When we think about K-12 schools, we think about preparing young people for a career or for going on to college. But, as N.C. State University economist Mike Walden points out to host Mary Walden, that’s not all that schools contribute.
“Well, Mary, as economists look at, for example K-12 – and, of course, you and your previous career have worked very hard at that level and I thank you for it – we really think of what they do in two categories: one, building what we call human capital and the other building what we call social capital.
“Human capital simply means we are trying to give kids knowledge and skill that will allow them to participate better in the economic workforce, and studies show, for example, that if you have a child that graduates from high school versus a child that did not graduate from high school, that one graduating from high school will face a lower unemployment rate over their life and they’ll also earn more money, maybe somewhere between $6,000 and $9,000 of extra annual income. So, that’s obviously contributed to by K-12 school.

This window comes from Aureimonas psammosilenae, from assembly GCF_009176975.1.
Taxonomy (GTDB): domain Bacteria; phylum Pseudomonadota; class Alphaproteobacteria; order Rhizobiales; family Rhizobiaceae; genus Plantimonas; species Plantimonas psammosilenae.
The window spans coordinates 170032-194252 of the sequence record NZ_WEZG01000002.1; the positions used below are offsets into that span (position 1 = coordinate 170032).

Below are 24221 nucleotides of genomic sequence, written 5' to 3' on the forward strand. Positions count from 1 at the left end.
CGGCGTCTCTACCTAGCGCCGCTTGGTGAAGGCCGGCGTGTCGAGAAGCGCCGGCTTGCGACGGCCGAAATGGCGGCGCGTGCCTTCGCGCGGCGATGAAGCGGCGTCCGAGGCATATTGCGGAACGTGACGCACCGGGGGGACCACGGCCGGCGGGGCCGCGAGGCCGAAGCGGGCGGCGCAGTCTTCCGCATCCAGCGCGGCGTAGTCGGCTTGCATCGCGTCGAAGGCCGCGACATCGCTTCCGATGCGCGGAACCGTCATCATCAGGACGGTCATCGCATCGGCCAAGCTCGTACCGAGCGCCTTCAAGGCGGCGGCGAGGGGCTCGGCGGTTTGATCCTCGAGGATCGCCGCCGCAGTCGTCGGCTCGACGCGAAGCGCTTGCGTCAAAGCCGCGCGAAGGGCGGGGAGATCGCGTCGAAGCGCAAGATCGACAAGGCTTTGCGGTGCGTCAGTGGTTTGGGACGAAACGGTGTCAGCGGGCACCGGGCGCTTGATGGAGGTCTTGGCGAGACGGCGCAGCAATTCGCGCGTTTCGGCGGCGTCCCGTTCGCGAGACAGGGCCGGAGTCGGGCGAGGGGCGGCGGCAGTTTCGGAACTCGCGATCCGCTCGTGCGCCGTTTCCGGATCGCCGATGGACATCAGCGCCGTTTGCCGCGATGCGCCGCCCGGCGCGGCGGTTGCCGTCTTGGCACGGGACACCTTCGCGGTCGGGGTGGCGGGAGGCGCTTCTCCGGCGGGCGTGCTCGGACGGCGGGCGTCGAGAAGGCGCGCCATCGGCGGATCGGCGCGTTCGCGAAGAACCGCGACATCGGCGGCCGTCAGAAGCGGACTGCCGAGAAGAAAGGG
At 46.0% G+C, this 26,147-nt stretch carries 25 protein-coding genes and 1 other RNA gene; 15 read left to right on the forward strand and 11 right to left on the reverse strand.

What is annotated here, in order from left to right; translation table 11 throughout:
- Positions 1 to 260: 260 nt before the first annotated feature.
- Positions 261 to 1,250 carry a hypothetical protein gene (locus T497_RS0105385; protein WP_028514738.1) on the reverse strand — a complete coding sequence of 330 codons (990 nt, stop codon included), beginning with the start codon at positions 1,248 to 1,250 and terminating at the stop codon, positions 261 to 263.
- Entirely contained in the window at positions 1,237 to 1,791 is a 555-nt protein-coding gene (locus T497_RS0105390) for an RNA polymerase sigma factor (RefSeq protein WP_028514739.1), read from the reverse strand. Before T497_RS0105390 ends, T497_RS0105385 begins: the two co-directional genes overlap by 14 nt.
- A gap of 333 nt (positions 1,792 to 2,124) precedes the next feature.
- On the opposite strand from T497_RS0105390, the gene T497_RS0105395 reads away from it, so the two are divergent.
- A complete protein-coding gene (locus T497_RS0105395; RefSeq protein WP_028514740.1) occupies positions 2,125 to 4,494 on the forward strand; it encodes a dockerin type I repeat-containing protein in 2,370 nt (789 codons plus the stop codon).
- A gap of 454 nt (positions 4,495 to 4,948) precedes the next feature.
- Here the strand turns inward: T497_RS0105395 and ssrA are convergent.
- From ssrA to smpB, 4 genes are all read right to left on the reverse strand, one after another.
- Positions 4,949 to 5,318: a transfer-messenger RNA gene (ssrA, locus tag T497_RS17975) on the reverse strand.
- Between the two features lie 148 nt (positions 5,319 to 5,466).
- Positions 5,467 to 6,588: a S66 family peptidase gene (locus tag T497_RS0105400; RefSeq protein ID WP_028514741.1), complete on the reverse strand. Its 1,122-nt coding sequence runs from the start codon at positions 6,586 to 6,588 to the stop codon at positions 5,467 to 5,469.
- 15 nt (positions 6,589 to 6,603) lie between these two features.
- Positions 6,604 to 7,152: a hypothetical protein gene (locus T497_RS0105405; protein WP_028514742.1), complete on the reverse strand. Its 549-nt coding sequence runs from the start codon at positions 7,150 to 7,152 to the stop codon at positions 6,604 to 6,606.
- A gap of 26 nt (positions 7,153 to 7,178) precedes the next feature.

“Now the other thing, social capital, simply means that as children go through school and they learn about health, as they learn about being positive contributors to society, that they will perhaps in their lifetime have lower health-care costs. They will be less likely to participate in crimes. And so the public sector will spend less on, for example, the average high school graduate than they will on the average child who does not finish high school. So this is what we call building social capital.
“And then finally I might say that you find as you look around the country … at counties where schools are performing better, some of that improvement in the schools is reflected in better real-estate values.”